How to connect a new host to Zabbix monitoring server

Jack Wallen shows you how to add a remote server to the Zabbix monitoring system, so you can keep track of all your data center Linux servers from a single location.

Image: Jack Wallen

You have your Zabbix monitor up and running (How to install the Zabbix enterprise-grade monitor on Ubuntu Server 16.04), and it's monitoring the host server like a boss. Now it's time to connect a remote server (or multiple servers) to that monitor, so you can watch all of your Linux data center servers from one dashboard.

How do you do that?

It's a combination of command line and web-based GUI work. I'm going to demonstrate this process to connect on an Ubuntu 16.04 server to the Zabbix monitor. I will assume you already have the Zabbix monitor up and running (both machines are on the same network) and that you have access to an account with sudo privileges. With that in hand, let's make this happen.

SEE: Quick glossary: Software-defined networking (Tech Pro Research)

Installing the Zabbix agent

The first thing that must be done is the installation of the Zabbix agent. Log into the remote machine you want monitored by Zabbix. Download a file that will install the repository with the command:


Install that file with the command:

sudo dpkg -i zabbix*all.deb

Install the agent with the following commands:

sudo apt-get update
sudo apt-get install zabbix-agent

Add the pre-shared Zabbix key

Zabbix supports certificate-based encryption. However, for simplicity sake, we'll use the pre-shared keys to secure our connection between agent and server. To do this, generate a pre-shared key with the command:

sudo sh -c "openssl rand -hex 32 > /etc/zabbix/zabbix_agentd.psk"

Display the key with the command:

cat /etc/zabbix/zabbix_agentd.psk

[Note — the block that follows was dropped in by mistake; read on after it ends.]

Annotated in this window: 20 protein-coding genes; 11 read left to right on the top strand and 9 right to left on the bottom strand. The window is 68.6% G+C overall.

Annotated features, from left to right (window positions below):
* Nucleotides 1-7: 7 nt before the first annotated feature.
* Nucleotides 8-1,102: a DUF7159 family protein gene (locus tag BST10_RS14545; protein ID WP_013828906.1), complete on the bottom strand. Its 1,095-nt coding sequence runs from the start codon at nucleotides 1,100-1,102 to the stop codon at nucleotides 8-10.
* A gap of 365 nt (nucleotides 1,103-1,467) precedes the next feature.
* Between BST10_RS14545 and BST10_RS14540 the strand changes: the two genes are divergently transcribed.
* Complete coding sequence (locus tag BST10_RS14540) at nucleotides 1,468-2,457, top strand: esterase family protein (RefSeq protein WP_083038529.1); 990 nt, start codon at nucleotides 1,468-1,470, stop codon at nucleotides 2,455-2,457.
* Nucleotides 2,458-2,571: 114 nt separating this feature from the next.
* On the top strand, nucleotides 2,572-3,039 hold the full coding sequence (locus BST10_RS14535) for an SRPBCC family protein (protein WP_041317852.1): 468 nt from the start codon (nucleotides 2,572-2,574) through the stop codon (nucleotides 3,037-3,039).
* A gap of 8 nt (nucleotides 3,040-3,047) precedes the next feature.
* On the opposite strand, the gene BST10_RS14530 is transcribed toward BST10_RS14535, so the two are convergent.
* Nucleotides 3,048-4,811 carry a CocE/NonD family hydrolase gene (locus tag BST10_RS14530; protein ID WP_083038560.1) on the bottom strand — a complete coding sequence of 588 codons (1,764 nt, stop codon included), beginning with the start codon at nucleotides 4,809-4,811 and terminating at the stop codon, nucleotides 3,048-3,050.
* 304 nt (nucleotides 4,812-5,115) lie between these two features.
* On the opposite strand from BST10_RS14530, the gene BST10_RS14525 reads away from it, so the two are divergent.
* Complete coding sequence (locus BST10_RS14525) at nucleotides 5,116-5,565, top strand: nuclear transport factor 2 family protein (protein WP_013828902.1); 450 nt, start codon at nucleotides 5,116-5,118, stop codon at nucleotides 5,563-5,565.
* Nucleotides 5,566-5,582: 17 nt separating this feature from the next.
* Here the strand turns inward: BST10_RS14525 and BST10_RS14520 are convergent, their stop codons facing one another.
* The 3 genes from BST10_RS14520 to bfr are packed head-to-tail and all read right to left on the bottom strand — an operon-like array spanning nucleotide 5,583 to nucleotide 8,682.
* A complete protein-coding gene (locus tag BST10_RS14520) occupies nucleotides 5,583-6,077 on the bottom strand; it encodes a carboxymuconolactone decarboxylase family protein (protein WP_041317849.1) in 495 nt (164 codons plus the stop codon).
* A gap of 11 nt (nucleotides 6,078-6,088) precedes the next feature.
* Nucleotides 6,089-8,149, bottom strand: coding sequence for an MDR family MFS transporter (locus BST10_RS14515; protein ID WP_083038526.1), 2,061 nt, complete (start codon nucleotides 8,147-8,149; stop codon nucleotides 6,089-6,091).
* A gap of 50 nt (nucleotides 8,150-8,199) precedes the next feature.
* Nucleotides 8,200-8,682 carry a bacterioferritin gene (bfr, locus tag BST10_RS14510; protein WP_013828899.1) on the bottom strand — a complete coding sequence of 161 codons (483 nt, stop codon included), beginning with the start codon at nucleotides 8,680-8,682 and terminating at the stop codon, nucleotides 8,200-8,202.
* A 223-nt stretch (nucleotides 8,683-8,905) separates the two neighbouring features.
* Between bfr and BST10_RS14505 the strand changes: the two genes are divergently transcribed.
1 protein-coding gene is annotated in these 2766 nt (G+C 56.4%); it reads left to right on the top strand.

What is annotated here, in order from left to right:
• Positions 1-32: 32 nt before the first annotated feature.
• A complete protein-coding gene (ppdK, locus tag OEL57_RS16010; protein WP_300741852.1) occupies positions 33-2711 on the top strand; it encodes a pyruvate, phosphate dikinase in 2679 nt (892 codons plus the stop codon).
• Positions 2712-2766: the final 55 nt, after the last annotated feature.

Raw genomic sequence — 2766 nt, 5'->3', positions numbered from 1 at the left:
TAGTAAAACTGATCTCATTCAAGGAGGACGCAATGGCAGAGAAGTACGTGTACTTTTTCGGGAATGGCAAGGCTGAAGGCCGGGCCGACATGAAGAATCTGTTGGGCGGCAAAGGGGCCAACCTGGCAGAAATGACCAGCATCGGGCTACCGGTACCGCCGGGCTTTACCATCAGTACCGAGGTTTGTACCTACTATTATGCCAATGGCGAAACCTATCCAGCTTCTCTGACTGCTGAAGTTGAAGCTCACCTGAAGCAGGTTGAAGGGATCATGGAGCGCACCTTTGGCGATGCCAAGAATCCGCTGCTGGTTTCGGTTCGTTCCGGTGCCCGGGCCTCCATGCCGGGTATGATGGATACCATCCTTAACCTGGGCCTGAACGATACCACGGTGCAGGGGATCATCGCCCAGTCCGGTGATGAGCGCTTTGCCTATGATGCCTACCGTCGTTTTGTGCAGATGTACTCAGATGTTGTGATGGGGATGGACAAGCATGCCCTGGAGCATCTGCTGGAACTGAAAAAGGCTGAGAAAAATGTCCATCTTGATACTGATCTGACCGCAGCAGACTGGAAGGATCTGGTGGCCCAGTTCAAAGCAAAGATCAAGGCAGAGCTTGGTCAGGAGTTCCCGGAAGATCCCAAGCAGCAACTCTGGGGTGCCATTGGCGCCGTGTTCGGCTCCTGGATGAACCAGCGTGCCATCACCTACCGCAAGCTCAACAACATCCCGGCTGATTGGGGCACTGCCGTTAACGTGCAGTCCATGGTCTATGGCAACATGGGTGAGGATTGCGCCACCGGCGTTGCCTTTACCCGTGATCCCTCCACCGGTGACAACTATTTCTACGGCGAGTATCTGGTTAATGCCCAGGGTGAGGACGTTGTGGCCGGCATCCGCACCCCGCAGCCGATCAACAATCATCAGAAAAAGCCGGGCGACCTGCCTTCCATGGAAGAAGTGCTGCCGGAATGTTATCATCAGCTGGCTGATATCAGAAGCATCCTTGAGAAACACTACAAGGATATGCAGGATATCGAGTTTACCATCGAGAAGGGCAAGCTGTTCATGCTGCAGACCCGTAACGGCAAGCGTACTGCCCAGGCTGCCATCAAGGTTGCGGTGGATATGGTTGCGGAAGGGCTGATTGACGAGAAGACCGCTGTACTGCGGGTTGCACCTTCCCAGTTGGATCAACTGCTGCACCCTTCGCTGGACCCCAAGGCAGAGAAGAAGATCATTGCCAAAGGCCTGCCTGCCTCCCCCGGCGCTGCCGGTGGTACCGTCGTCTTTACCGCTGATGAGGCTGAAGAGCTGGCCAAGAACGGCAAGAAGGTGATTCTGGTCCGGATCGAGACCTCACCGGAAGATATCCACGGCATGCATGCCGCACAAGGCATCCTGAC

You'll need to copy that key, as it'll be pasted into the web-based GUI later.

Configure the Zabbix agent

Next comes the configuration of the Zabbix agent. All configuration options are found in a single file. Issue the command:

sudo nano /etc/zabbix/zabbix_agentd.conf

The first setting to change is:


Change that to:


where ZABBIX_MONITOR is the IP address of the Zabbix Monitor server.

Scroll down until you see the TLSConnect section. At the bottom of that section, add the following:


Next locate the TLSAccept section and add the following to the bottom:


Now locate the TLSPSKIdentity section and add the following to the bottom:

TLSPSKIdentity=PSK 001

Finally, locate the TLSPSKFile section and add the following to the bottom:


Save and close that file. Restart and enable the Zabbix agent with the commands:

sudo systemctl start zabbix-agent
sudo systemctl enable zabbix-agent

Adding the host to the Zabbix Monitor

Log into your Zabbix server and click on the Configuration tab and then the Hosts tab. Click the Create host button near the top right corner. In the resulting page, (Figure A) change the Host name and IP ADDRESS sections to match the information for your remote server.

Figure A

Figure A

Adding the new host to the Zabbix server.

Add the host to a group (select the Linux Servers group and click the left-pointing arrow). Next, click on the Templates tab and type Template OS Linux in the search field and then click Add to include this template. Click on the Encryption tab and select PSK for both Connections to host and Connections from host (Figure B).

Figure B

Figure B

Configuring encryption for the remote server.

In the PSK Identity section, enter PSK 001 and in the PSK field, paste the PSK key you copied earlier. Finally, click the Add (or Update) button to add the host.

Your remote host should show up with everything green (indicating all is well and the connection is encrypted (Figure C).

Figure C

Figure C

All is well with our new connection.

All set

Your Zabbix Monitor is now keeping track of the remote server. You can head to the dashboard and start monitoring that server for issues. Add all of your data center Linux servers as hosts to Zabbix, and you are all set to monitor from a single location.

Also see

By Jack Wallen

Jack Wallen is an award-winning writer for TechRepublic and He’s an avid promoter of open source and the voice of The Android Expert. For more news about Jack Wallen, visit his website